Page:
I had known Dad was in the Army, but other than that, little was said of his service. In our home, we didn’t discuss the war or my Dad’s role in it.
It wasn’t until I got married that I learned my father was an Army Ranger. That information was passed to me from my father-in-law. Any time my F-I-L meets another vet he asks about his service.
My F-I-L explained that as a Ranger, my dad was a true hero. But I never knew that. My father lived with his military service tucked away into a distant compartment in his mind.
Stories were never shared, photos were never shown. He may have been a hero, but he didn’t want to be. He didn’t want the world to descend into the chaos of the 1940s, but when the time came, Dad enlisted to serve his country.
December of 1996. I was staying with my parents, caring for my mother as she died. One morning as I sat at the breakfast table sipping coffee, my father trudged in and sat. His eyes held pain, but it wasn’t just at the imminent passing of his wife.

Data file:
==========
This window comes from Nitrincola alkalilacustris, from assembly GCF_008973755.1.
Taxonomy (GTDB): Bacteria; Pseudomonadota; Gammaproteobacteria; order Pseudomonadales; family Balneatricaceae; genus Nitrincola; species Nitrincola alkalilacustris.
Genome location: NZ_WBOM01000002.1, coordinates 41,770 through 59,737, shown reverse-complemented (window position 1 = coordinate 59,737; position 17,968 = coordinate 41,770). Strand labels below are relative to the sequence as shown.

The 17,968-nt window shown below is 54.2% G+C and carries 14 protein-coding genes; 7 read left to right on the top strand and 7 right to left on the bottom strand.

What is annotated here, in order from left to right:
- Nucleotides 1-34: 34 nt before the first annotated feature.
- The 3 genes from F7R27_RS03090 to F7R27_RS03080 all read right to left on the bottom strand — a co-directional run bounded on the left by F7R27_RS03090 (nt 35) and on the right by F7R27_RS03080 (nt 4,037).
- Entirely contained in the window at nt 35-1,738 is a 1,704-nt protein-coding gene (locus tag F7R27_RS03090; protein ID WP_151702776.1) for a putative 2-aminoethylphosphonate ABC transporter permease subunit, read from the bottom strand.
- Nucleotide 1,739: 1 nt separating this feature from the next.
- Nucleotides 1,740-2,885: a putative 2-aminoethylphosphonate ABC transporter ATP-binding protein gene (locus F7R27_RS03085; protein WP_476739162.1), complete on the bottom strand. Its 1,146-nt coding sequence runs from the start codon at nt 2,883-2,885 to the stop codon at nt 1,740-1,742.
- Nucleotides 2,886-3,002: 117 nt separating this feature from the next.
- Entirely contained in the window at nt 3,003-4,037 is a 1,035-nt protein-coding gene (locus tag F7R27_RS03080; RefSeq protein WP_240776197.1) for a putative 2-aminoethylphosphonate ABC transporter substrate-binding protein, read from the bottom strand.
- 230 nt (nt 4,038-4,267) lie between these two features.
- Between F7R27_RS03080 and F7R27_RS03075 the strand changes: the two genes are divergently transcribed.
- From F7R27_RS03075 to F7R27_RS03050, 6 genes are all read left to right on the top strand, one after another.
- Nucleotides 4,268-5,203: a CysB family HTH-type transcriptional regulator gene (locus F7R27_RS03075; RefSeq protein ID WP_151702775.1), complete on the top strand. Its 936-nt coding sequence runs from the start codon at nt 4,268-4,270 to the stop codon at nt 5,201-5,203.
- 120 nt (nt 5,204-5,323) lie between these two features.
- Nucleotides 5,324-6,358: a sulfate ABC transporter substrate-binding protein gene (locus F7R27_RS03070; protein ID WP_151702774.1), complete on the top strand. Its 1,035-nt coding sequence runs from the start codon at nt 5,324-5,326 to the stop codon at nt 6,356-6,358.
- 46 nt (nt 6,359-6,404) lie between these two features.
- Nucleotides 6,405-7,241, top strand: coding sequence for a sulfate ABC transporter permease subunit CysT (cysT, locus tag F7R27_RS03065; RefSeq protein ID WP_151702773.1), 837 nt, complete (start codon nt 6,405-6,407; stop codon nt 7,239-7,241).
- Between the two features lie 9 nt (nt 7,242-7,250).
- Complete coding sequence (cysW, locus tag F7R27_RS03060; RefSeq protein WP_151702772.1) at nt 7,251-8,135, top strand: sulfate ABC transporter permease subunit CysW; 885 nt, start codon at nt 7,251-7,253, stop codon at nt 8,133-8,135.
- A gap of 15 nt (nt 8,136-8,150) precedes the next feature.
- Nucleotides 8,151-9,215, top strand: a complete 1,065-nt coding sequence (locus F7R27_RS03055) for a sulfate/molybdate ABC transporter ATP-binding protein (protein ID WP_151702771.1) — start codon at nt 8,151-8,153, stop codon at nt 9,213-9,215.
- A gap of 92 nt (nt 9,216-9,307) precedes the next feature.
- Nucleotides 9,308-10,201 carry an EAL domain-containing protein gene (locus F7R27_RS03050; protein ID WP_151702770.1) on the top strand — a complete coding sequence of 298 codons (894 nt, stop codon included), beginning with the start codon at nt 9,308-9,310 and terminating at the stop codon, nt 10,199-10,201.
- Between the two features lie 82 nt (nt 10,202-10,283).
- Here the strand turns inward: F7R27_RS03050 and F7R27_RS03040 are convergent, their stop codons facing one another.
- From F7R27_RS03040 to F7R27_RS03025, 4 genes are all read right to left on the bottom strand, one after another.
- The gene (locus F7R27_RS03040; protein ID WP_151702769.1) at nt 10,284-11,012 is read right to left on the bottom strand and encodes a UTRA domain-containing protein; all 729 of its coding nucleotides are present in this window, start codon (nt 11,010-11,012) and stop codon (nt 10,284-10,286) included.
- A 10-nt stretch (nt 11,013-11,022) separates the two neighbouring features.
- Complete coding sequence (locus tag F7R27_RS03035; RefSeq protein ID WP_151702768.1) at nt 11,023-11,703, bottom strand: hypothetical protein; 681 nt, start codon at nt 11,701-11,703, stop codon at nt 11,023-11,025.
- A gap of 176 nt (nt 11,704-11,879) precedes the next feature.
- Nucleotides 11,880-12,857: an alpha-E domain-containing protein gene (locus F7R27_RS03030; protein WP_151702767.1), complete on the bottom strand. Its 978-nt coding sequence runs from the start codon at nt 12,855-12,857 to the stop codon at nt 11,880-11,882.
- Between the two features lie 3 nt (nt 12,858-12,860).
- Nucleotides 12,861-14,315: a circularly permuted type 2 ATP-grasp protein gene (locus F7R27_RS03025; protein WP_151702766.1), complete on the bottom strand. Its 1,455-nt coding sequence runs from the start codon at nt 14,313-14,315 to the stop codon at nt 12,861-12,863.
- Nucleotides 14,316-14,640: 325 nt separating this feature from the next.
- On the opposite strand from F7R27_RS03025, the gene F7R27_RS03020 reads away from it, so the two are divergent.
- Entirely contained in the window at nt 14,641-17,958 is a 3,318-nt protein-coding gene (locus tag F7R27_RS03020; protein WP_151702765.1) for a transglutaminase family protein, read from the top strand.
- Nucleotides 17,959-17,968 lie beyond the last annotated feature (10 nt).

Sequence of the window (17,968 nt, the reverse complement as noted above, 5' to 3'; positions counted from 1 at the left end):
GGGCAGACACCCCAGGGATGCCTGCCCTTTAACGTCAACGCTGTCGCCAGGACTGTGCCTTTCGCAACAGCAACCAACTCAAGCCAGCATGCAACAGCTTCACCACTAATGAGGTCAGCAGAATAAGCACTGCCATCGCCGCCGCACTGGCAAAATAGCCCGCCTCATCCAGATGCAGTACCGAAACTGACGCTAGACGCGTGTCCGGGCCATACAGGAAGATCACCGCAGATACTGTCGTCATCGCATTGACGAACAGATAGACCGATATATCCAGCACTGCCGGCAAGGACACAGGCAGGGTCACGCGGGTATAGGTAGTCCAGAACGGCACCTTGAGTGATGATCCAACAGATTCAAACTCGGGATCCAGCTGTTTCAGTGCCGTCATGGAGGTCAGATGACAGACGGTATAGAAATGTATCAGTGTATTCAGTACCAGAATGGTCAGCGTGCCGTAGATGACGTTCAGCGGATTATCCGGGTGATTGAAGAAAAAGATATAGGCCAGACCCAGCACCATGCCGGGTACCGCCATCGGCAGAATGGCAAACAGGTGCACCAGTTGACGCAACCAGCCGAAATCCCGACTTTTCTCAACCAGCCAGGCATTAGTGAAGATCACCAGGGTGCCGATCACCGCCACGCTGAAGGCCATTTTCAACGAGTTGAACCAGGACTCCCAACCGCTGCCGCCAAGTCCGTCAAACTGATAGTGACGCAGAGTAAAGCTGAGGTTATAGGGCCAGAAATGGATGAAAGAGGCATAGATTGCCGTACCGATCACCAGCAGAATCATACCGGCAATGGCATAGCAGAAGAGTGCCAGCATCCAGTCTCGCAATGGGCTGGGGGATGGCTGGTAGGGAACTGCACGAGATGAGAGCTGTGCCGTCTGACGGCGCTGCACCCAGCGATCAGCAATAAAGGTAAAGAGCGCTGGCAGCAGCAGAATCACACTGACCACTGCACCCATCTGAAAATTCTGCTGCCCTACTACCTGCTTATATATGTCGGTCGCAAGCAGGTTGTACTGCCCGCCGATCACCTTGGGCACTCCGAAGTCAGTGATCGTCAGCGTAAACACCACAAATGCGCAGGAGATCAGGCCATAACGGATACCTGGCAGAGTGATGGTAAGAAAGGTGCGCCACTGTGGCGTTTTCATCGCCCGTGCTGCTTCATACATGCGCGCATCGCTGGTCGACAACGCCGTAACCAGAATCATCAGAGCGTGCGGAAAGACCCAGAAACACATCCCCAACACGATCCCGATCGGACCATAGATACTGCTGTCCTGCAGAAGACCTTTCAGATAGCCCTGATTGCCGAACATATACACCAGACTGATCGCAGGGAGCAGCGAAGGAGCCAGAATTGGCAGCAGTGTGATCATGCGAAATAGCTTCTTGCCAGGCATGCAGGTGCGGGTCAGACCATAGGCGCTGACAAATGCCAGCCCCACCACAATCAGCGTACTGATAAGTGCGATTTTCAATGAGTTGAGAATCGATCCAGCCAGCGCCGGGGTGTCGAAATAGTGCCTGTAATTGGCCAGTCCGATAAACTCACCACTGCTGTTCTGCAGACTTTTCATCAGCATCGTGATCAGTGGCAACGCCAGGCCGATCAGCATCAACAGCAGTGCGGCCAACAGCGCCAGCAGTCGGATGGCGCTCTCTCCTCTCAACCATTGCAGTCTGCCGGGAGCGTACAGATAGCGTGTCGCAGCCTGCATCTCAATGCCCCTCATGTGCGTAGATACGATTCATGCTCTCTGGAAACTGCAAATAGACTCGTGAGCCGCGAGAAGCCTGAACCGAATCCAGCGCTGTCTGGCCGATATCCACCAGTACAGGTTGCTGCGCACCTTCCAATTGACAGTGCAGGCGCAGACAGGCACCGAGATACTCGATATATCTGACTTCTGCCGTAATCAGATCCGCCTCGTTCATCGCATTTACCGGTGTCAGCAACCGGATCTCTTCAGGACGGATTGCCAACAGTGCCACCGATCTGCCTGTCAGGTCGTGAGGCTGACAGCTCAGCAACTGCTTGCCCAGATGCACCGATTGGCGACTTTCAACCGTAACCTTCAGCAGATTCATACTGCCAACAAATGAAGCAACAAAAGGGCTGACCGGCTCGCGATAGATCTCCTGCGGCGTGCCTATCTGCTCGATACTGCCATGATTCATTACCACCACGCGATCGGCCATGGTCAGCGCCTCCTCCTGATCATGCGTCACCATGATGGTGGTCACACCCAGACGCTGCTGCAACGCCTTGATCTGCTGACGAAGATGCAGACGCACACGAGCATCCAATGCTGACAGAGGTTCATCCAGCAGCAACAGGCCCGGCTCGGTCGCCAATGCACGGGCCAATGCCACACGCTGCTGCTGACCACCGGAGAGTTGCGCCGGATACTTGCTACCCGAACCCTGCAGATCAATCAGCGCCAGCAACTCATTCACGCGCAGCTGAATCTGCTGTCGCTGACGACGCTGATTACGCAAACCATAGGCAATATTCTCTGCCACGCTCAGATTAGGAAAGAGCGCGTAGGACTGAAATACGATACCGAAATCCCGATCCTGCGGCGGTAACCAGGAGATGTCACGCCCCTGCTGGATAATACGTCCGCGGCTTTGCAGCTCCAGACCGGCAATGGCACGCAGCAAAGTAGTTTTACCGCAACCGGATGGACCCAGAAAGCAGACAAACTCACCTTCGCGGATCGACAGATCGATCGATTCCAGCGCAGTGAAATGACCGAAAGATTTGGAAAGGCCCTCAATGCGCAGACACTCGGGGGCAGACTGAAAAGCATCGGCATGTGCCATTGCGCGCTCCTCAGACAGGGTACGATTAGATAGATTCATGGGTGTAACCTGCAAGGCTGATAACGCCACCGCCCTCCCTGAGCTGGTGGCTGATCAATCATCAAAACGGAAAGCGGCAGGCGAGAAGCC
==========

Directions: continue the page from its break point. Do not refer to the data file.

Dad started having nightmares about his WWII service the week my mother died. He told me he was one of the few survivors of a battle on Anzio Beach in Italy. The day after the battle had subsided and the smoke had cleared, my father walked the beach leading donkeys. He spend I-don’t-know-how-many hours putting the bodies of dead soldiers on the donkeys and bringing them to an area where they could be shipped home to the states.
We sat together and cried at the horror he lived through. “All my friends were killed.” He told me.
Yet my father, that truly gentle soul, persevered and did his duty. He was a hero, even though he didn’t want to be.
When I think of Veteran’s Day and all those who served our country, my Dad is first in my thoughts. He’s one of the finest men I’ve ever known. I’m grateful for his service to our country and for the gentle, loving way he raised me.
God bless America, and God bless the men and women of the armed services who guard our freedom.